My mother was not diagnosed with any mental illness, but my siblings and I knew that something was wrong. We simply could not get close enough to do anything about it. We are glad she is now at peace. — Pennsylvania
Dear Pennsylvania: How sad that some people are unable or unwilling to reach out to family or friends when they need them most. We are sorry for your loss. TORONTO — Kitchen feng shui can make you a better cook. Paul Ng guarantees it.
“It works like magic,” says Ng, a feng shui master who lives in Richmond Hill, Ont., north of Toronto, “but it is extremely mathematical and scientific. There’s nothing superstitious or psychic about it.”
Feng shui is an ancient Chinese practice that involves creating balance and harmony in one’s environment. Proper building and interior design, decor and layout promote the positive flow of energy known as qi (pronounced chee). Good luck is said to follow.
With the arrival of Chinese New Year on Sunday it’s a prime time to try to improve our kitchens and our cooking skills, Ng says. “This is quite a good year for food. People are going back to nature now. People are getting fed up with artificial food and packaged goods.”
He says the kitchen is the second most important centre in your home. (The entrance is the most important. The master bedroom is third.) The kitchen is the heart of the home. Ng says it links health and wealth: a well-nourished person is healthier and more effective, and so more likely to be prosperous.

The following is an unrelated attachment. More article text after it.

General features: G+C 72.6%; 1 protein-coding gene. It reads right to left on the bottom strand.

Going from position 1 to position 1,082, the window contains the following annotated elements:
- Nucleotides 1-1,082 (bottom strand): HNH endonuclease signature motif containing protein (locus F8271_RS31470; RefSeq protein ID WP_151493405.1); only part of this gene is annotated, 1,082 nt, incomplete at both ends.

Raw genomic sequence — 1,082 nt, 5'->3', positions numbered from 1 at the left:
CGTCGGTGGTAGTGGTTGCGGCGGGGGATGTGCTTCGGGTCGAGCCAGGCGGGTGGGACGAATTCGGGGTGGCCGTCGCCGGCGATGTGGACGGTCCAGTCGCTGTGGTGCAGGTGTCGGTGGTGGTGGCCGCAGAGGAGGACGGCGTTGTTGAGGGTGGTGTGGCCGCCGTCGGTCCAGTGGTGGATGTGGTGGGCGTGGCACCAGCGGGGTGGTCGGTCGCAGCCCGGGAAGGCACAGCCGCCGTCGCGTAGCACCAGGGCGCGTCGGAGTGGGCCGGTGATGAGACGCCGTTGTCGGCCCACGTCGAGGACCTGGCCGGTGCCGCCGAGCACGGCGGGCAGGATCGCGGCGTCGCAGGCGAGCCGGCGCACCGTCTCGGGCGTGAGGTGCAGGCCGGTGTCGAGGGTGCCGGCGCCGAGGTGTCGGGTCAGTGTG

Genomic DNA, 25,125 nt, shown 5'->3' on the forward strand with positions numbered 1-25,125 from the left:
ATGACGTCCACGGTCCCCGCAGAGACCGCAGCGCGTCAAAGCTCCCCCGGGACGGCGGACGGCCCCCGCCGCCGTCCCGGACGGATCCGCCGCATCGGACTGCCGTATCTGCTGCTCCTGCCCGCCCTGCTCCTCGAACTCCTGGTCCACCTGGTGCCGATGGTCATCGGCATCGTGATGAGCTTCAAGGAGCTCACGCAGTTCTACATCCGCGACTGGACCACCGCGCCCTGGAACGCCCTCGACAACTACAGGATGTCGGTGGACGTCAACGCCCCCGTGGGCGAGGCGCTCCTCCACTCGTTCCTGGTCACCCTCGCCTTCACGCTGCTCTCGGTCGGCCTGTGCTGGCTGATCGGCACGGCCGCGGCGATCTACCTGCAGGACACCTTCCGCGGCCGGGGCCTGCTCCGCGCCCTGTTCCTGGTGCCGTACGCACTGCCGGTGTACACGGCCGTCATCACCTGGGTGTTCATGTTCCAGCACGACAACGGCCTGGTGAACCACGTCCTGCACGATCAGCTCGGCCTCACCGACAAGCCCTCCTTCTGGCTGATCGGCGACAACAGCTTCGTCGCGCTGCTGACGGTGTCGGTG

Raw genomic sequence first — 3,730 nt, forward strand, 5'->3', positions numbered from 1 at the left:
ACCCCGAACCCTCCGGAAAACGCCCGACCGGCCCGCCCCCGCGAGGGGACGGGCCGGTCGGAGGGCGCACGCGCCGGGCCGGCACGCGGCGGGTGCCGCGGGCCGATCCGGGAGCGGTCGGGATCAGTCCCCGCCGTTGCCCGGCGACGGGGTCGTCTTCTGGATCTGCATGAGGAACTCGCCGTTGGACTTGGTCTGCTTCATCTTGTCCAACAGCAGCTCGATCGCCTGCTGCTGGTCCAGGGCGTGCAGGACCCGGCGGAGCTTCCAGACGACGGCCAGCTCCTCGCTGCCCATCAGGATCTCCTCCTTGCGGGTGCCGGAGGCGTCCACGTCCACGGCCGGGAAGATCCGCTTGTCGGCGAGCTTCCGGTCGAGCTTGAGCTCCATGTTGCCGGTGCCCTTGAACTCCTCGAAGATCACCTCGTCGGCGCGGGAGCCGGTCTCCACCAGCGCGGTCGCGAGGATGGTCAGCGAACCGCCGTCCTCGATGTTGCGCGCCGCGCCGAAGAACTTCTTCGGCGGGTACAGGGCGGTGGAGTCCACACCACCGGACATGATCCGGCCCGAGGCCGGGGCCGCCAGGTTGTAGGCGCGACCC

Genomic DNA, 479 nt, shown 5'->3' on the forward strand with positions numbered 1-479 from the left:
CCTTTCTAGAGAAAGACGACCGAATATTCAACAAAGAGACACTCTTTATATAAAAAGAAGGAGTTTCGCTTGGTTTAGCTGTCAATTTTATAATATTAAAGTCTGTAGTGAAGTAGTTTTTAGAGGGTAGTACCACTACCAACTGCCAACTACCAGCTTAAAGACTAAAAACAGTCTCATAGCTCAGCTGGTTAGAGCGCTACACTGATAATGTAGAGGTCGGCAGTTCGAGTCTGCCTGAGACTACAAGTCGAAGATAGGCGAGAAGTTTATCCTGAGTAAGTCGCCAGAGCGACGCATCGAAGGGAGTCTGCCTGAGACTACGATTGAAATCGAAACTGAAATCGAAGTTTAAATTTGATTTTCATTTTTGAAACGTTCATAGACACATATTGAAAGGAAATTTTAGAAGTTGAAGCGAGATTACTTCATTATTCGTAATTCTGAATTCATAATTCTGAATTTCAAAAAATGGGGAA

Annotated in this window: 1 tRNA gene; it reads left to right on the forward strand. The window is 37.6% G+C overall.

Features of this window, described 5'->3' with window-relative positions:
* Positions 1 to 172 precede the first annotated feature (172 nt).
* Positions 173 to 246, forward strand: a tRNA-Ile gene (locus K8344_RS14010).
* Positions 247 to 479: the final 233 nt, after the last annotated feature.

“Where your kitchen is located and how you arrange your kitchen can play a critical role in your happiness and livelihood,” says Ng.
Born in Hong Kong and now 64, Ng trained as an electrical engineer, computer scientist and business administrator before quitting in 1993 to become an expert in feng shui, Chinese astrology, acupuncture and tai chi. Feng shui kitchen guidelines: The kitchen should be one-fifth the size of the house. Is yours too big? Carve out a breakfast nook or install an island. Too small? Remove a wall to create an open concept. Even a mirror helps, Ng says.
When entering the house, one should not see the kitchen. An inexpensive remedy: hang a door with glazed glass to block the view but still let in light.
The stove, representing the preparation of food and prosperity, is the most important appliance. It should face south, east or southeast.
The stove burners should be used equally. Ng says this represents money from multiple sources.
It’s best to keep the sink and stove at right angles. If they are along the same side, keep them three feet apart and put a green plant between them. They should never be adjacent — symbolic of a conflict between water and fire. The worst scenario, however, is having them directly opposite each other. Ng says this promotes frequent arguments between spouses.
Keep countertops free of clutter and don’t cram cupboards full. This disrupts the qi in the kitchen.
A fruit bowl symbolizes health and abundance as long as the fruit is not overripe or spoiled. Ng also keeps a bowl of nuts on the counter, particularly walnuts because they are shaped like little brains.
Peach (a fire/earth tone) and pale green (a wood tone) are the best colours for a kitchen. Dark hues are the worst. Black, dark blue and grey are water colours that “put out” fire (symbolizing cooking), Ng says. Taupe and red also create bad vibes.